Key Words aerobic deterioration; dry matter; pre-drying; volatile organic compounds

Introduction

Black oat (Avena strigosa Schreb) is one of the most important small grain cereals for animal feeding in southern Brazil. Despite grain yield, black oat is also cultivated for ensiling; however, it is not an easy forage to be stored in anaerobic conditions, compared with maize, for example. According to Haigh (1990), a content of water-soluble carbohydrates (WSC) over 37 g kg−1 DM in herbage is necessary for an adequate fermentation. Whole crop black oat WSC content ranges from 139 g to 79 g kg−1 DM, for milky and dough grain stages, respectively.

However, black oat herbage has a high buffer capacity, demanding a larger quantity of water-soluble carbohydrates for organic acid synthesis and pH drop (Bergen et al., 1991, Meinerz et al., 2011). A slower pH decline leads to undesirable microorganism development and exacerbated plant enzymatic activity, reducing the nutritive value and sanitary quality of silage (Cazzato et al., 2011). Wilting controls the extent of fermentation, once the buffer capacity and water activity of the crop are reduced, being necessary less organic acid synthesis to inhibit spoilage fermentation, dropping the soluble sugar consumption (Weißbach and Honig, 1996; McEniry et al., 2007).

Wilting raises forage dry matter content regardless of the plant development stage at harvesting. However, this technique demands skilled work force and adequate machinery. In this context, chemical desiccation is a promising technology, raising forage dry matter content quickly and efficiently without the need of heavy machinery.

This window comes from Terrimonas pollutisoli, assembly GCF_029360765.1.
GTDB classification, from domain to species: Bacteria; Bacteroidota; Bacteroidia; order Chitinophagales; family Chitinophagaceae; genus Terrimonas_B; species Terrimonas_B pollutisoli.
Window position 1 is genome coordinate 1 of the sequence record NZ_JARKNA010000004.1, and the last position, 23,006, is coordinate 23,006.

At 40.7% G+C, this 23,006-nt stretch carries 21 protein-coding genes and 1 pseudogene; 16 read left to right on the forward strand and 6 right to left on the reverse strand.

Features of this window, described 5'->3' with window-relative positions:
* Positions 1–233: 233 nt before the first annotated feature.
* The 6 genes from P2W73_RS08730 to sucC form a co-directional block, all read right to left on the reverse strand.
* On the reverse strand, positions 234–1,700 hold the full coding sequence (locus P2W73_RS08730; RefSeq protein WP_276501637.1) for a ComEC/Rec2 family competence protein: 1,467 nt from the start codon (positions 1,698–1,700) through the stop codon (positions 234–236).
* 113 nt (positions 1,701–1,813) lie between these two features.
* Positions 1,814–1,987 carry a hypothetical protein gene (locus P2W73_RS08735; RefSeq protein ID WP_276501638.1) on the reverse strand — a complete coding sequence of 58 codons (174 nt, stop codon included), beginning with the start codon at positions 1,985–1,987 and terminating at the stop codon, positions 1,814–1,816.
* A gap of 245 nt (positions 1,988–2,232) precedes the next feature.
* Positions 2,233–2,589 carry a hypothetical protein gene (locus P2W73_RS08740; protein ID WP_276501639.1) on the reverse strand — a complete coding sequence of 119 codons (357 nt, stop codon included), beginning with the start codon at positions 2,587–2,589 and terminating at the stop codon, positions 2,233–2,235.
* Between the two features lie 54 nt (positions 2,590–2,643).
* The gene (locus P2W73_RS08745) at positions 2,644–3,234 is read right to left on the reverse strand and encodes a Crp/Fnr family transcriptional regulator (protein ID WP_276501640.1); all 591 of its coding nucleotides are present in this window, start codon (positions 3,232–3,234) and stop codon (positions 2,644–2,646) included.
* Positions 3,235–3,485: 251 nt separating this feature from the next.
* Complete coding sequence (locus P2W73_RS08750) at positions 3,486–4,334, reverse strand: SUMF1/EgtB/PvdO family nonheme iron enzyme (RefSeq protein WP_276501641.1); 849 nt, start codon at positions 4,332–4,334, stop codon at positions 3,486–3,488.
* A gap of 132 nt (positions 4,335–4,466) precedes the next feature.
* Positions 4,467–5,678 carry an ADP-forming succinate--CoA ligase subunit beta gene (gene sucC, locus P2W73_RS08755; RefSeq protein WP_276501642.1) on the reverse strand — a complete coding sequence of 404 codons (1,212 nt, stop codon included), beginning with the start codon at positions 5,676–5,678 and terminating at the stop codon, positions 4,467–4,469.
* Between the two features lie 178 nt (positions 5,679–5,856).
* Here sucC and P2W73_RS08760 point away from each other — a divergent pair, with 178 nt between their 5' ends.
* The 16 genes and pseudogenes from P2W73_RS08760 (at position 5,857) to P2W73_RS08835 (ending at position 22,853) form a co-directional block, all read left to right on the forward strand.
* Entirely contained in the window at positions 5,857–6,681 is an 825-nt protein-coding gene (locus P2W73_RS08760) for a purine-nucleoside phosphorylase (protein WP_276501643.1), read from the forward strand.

The objective of this study was to evaluate the effect of chemical desiccation on the ensiling process of whole crop black oat and changes in silage nutritional quality, fermentation pattern, and aerobic stability.

Material and Methods

The experiment was carried out in a field in Maringá, PR, Brazil, during the 2013 harvest. The field is located at an altitude of 550 m, 23°21' S latitude, and 52°04' W longitude. The local climate is classified as Cfa (warm climate, fully humid with a hot summer), according to Peel et al. (2007), with mean annual rainfall of 1276 mm, annual potential evapotranspiration of 1070 mm, mean annual temperature of 17.5 °C, with minimum mean of 13.6 °C in July, maximum mean of 20.6 °C in January, and relative humidity of 66% (Embrapa, 2012). Soil is classified as Red Latosol of sandy texture (Embrapa, 2006). The climate conditions during field experiment (Figure 1) were adequate for the oat development, according to Carvalho et al. (2010).